The creator of the PET lamps and precursor of sustainable design believes stories can change the world, bridging the gap between industrial production and craftmanship
Gregorio Zanacchi Nuti: In the PET lamp we can see part of the recycled object emerging from its new shape.
Alvaro Catalán de Ocón: It revolves around the idea of using the piece to raise awareness about the present ecological crisis. I view the PET lamp not as an object but as a story: every person who buys a lamp also receives a newspaper with the lamp’s history, encouraging them to share it with friends and relatives. Do note that this project began in Colombia ten years ago, when the attention of the public was less focused on ecology. The bottle was an attempt to bring attention to an unpopular problem, I can say we have been precursors in this field.
GZN: Your pieces are a result of creating designs with recycled materials, but do you still employ craftsmen? Are you looking forward to a design that can be both mass-produced and eco-friendly?
ACdO: Our present methods of production can cover a lot of units while remaining detached from the industrial chain: presently, we have sold close to 25.000 PET lamps. I do not think that there is any room for experimentation in mass production currently if compared to the Seventies or Eighties. The prodigious firms of yesterday have become classics and stepped out of the spotlight, while Ikea has become the face of design for the everyman. Designers from my generation approached the market in the midst of 2008’s economic crisis and had to think of ways to make products, turning their gaze to art galleries rather than the global market. I want to note that the process of producing the PET lamp is still industrialized, as I don’t want to be considered a maker, and I am attached to the industrial side of design. Part of being a good designer for me is the ability to produce a number of functioning products, like a good chef: everyone can make pasta for four friends, but only a professional can make pasta for 1500 people.
GZN: You appreciate utilizing visual suggestions coming from places scattered around the globe. Some people could criticize such an approach charging it with colonialism, pointing out that the use of visual elements developed by other cultures, especially if economically underdeveloped, is definitely cultural appropriation.
ACdO: Appropriation is a staple in every creative process: when I’m designing, I am always tapping from different parts of my background, even ones that aren’t from my cultural heritage. The approach of putting a culture upon another is inherently colonialist, and crying for cultural appropriation is like saying that you are not enough. The beauty of creativity is bonding parts of the same reality that resides on the same plane: with PET lamps we blended a plastic bottle with Bogota’s craftsmanship, and the result is for all to see.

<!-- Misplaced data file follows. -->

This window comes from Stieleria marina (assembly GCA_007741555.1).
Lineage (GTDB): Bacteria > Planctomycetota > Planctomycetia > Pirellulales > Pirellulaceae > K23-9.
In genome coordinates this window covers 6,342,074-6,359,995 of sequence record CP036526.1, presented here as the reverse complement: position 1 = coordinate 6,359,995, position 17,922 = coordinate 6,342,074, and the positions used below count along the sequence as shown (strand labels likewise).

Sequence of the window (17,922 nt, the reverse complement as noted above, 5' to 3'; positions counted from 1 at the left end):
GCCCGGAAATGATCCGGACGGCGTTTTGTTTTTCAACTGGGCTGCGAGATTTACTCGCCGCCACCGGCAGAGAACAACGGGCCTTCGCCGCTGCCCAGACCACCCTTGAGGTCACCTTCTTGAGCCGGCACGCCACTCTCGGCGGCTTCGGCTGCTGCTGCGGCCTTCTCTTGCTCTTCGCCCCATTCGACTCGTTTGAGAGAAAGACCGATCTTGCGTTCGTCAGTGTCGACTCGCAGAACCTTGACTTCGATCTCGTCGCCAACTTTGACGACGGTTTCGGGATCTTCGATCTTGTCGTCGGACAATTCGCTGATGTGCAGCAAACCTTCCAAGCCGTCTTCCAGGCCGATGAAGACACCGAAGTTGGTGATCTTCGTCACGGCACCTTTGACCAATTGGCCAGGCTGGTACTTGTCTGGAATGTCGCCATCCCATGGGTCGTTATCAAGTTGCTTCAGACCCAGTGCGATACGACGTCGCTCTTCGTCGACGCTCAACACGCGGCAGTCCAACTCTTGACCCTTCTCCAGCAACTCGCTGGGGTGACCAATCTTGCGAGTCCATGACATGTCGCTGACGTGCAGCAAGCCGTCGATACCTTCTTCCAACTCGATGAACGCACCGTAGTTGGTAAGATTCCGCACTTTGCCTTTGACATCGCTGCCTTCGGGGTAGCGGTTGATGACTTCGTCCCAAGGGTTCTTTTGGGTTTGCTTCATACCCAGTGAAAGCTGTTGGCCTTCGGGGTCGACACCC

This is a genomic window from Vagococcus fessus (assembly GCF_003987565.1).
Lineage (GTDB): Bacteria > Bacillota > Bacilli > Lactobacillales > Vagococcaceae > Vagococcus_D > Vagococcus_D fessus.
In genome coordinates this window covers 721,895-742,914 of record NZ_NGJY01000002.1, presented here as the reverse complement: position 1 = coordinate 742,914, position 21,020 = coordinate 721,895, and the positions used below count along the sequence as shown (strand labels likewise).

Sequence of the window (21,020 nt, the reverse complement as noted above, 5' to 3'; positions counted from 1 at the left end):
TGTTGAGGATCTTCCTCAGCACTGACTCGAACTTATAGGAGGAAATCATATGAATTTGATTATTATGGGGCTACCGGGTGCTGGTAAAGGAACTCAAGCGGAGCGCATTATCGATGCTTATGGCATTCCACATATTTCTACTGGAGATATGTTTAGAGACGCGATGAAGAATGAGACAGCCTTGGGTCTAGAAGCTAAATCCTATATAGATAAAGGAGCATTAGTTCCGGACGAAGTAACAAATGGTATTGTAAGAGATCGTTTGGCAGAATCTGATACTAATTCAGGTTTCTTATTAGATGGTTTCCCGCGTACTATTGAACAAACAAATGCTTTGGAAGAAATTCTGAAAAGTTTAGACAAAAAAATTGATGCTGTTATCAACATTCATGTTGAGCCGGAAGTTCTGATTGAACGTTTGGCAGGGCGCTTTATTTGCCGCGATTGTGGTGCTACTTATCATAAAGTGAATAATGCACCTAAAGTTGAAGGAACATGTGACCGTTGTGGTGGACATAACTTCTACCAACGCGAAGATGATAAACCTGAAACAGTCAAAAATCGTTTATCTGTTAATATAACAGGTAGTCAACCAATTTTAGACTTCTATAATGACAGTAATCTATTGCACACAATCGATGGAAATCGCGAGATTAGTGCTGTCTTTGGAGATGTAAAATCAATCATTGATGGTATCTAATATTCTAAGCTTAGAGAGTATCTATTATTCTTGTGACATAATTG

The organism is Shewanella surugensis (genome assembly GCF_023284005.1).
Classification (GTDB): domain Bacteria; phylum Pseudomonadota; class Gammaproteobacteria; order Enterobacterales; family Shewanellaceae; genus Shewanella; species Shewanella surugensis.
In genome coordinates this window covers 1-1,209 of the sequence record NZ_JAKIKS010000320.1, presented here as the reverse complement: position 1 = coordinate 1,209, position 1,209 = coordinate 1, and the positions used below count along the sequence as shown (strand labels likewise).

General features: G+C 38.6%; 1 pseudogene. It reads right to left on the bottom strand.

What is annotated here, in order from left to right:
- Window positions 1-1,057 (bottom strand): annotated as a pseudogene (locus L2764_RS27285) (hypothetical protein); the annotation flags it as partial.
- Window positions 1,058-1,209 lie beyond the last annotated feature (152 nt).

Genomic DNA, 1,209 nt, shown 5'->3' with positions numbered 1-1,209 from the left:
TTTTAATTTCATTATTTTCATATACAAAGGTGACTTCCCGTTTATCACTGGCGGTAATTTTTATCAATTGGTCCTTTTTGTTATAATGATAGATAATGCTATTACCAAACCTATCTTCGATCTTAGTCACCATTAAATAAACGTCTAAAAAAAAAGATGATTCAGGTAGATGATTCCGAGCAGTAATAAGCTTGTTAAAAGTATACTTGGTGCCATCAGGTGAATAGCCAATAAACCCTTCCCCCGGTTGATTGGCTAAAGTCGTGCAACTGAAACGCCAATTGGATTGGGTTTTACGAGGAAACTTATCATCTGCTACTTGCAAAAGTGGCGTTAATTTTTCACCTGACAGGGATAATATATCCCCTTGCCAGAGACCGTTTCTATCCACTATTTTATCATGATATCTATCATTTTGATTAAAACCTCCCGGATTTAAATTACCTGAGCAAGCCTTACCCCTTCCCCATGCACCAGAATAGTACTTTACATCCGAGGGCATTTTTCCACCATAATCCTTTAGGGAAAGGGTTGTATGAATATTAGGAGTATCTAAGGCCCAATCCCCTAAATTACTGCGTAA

GZN: You play with the dialectic between industrial production and local artisans, even involving their manufacture. Can sustainable design contribute to a better distribution of riches in the world?
ACdO: Our achievement in this field is the development of local designer’s self-awareness, making them acknowledge the value of their crafting heritage. My Latin American students are realizing that working on their culture is better than dreaming of designing a Ferrari in Guatemala. The Italian design industry is an evolution of Italian craft, and this process is someway inherent in design’s development regardless of time and place. Some of the craftsmen that worked with us on the PET lamp project are starting their own businesses and creating novelties with what they have. Another point of this process is leaving behind the misconception of local craft as destined only for souvenirs’ production. In many areas, the local techniques are seen as a means to create baubles for tourists, while those techniques can be the basis for actual designs, and not exposed as specimens from faraway lands.
GZN: The last movement that changed the perception of design for the masses was Bauhaus. Sustainable design will be able to match a similar social impact or is it doomed to remain a niche movement, walking in the shadows of industrial producers?
ACdO: When the Bauhaus happened there was a hunger for design, a need to make products that were functional and good-looking at the same time. Today the market is saturated and every designer is asking himself why he’s making another piece. Before there were trends, now everything is viable. This new landscape creates a lot of diversity but also a lot of noise, preventing a particular trend to rise above the others. The idea of upcycling is here to stay because it brings a fresh problem to the global discourse: it creates a sense of reality, giving a spin to things people don’t usually think about. Every generation of designers has added a new layer to the practice: in the beginning, there was functionality, then affordability, then the need to tell a story, and now, finally, the focus on sustainability.
Alvaro Catalán de Ocón
Bachelor’s degree in Business and Administration at the Complutense University of Madrid. He studied Product Design at the Istituto Europeo di Design in Milan (2000-2001) and Central St. Martins in London (2001-2004). In 2004, Catalán de Ocón launched his own studio in Barcelona. In 2009, he relocated to Madrid, where he also teaches students pursuing thesis projects in the Master Product Design Lab at the Istituto Europeo di Design